November 21, 2007

Simple, Fresh Sauerkraut



Ingredients:
7 cups finely shredded cabbage
4-5 teaspoons sea salt
2 teaspoons caraway seeds

Directions:
Mix all ingredients together until the cabbage starts to leak water. Place in a large, nonreactive container. Pack the cabbage in tightly. There should be enough liquid to cover the cabbage. If not, pour some some brine (16 oz water, 1 tablespoon sea salt) to cover. Weigh down the cabbage* (keeping it below the liquid) and allow to ferment in a cool, dry place for at least 1 week. Check it daily and skim off any scum* that may float to the top. After fermenting, refrigerate in an air tight container.

*I put the cabbage in a huge jar with a very wide mouth and weighted down a shallow bowl with a quart bag filled with water to press down the cabbage. It worked well.
**I really didn't get any.


My thoughts:

As I think I've mentioned before, serving sauerkraut on Thanksgiving along side the turkey and mashed potatoes is a longstanding Baltimore tradition. It wasn't until I was in college before I realized that this wasn't something the rest of America did. It just makes sense to have something pickle-y and sour as a foil to the sweet-tart cranberry sauce and creamy potatoes. Or at least it does here in Baltimore.

I never gave making sauerkraut from scratch any thought before but I was emboldened by my kimchi success. I did some research but couldn't find a really definitive recipe (I couldn't even find consensus on how much salt to use per pound) so I just gave it my best shot. Basically, sauerkraut is nothing more than fermented, salted cabbage so the margin for error is less than one might think. I added caraway seeds for a more Germanic touch and then waited for about a week. The result: slightly crunchy, perfectly sour, kraut! I feel like a magician.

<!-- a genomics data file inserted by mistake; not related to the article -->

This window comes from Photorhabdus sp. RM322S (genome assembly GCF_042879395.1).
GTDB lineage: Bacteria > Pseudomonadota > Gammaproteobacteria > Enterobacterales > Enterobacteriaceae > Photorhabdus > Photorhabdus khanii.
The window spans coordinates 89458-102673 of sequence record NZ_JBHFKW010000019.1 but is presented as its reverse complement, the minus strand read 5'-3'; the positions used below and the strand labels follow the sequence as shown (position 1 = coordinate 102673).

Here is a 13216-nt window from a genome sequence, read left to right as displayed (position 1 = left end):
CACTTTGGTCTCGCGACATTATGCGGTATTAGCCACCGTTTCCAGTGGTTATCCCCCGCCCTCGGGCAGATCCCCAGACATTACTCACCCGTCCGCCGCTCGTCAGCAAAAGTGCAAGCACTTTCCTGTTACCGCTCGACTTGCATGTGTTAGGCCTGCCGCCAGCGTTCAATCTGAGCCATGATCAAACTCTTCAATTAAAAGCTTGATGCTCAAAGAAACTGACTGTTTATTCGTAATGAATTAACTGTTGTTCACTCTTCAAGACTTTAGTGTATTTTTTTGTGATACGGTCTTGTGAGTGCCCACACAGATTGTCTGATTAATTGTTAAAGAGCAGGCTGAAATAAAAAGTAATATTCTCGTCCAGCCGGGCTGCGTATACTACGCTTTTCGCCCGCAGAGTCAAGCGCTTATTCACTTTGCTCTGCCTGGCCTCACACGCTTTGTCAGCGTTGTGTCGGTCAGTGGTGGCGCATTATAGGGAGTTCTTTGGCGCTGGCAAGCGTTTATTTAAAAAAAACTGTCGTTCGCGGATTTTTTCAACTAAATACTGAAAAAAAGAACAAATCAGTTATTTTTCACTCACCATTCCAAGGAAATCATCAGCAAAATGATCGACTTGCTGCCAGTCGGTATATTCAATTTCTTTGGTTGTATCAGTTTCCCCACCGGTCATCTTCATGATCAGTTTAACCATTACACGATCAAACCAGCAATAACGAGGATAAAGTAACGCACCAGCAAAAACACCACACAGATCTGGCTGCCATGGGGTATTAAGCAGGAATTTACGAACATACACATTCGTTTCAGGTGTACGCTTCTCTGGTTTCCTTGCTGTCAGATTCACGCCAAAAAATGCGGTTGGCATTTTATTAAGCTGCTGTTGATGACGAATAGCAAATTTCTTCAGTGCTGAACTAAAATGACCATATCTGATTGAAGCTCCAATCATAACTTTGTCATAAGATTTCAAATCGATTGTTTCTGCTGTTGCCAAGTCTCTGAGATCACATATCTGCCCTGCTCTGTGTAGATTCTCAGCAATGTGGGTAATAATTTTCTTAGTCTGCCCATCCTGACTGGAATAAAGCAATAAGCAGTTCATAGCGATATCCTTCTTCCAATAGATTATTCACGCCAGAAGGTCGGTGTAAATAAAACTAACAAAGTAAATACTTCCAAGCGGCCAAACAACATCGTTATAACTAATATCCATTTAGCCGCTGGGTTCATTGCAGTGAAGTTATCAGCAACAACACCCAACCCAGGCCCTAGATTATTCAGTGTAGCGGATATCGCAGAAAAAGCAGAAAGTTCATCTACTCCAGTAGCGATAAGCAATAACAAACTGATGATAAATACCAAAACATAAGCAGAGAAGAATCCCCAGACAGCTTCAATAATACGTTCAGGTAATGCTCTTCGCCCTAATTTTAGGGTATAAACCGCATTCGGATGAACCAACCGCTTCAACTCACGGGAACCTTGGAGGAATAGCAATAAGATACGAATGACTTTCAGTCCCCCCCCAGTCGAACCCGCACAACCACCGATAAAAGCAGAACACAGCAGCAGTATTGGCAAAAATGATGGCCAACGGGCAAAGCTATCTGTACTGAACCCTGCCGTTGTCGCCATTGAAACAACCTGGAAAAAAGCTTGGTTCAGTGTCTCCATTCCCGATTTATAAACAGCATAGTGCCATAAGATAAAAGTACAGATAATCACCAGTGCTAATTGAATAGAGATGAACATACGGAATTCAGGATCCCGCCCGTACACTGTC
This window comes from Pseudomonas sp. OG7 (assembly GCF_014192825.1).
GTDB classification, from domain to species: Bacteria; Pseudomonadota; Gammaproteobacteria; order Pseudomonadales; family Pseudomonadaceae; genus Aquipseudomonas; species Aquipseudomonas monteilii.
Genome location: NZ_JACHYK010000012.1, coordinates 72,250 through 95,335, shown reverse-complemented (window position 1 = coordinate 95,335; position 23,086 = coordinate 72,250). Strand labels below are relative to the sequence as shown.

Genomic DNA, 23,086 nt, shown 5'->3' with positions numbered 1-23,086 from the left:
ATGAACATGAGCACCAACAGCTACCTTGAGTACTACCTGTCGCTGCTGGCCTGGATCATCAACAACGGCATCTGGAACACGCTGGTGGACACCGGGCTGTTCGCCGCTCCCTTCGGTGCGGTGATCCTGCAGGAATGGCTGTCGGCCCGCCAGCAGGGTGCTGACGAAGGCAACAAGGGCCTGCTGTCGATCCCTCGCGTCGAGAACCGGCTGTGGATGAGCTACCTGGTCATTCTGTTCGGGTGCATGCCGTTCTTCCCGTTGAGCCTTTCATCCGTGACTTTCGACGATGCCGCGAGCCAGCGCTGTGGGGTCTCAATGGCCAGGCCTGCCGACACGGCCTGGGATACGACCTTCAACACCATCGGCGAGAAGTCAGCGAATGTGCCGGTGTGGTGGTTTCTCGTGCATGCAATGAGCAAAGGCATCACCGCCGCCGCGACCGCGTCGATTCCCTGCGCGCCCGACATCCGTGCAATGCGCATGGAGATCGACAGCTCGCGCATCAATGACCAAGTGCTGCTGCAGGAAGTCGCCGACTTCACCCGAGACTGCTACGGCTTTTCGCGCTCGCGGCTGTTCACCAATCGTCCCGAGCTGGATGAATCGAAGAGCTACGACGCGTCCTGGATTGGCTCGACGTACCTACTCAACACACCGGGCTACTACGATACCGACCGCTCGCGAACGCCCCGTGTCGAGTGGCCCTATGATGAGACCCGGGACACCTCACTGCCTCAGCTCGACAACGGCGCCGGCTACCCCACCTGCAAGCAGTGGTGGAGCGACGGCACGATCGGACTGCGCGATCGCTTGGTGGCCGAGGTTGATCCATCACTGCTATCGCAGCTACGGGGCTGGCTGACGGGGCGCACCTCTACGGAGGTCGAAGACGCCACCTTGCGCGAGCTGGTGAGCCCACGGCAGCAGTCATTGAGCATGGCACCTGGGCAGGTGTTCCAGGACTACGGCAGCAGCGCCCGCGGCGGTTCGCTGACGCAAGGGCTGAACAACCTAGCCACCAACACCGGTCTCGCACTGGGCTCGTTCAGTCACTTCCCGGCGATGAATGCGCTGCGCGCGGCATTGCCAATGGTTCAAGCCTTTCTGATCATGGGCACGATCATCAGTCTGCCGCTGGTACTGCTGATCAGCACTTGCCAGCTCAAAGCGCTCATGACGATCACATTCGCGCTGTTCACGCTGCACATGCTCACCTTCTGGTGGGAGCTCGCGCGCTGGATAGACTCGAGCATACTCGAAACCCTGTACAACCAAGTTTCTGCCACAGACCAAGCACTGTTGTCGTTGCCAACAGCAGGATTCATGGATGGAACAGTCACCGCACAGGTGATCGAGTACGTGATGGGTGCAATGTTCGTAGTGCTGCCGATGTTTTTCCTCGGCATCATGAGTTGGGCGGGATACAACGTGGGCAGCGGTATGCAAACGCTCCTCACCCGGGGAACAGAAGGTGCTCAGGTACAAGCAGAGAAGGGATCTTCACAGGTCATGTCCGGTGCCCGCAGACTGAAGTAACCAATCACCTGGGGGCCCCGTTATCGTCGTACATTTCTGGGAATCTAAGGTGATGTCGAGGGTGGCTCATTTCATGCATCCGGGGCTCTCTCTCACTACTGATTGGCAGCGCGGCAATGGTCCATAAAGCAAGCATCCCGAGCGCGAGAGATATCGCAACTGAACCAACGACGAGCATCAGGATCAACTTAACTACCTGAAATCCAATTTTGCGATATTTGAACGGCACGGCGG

6 comments:

  1. Wow! I never knew exactly how you made sauerkraut but I love the stuff. I recently started making coleslaw a lot which is sort of similar. We'll be having lots of saurkraut and kielbasi tomorrow here in Baltimore, hon!

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  2. my parents would always make their own sauerkraut and sausages and one day i hope to do the same. yum, looks so good.

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  3. I didn't know about sauerkraut with turkey either! Who knew :)

    happy thanksgiving!

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  4. That brings back some memories.
    My grandmother used to have a crock of fermenting cabbage setting on her back porch this time of year.
    MMMMM

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  5. I think it would be a nice thing to serve with Turkey...add a little kick, because although turkey's good it can sometimes be a little bland. I'd like to try this out! My in-laws might not be ready for this jelly, but maybe for the leftovers :-)

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  6. I LOVE sauerkraut on Thanksgiving. I made a sweet/sour kraut (using prepared sauerkraut) this year, but I think I'm going to have to try your recipe for "from scratch."

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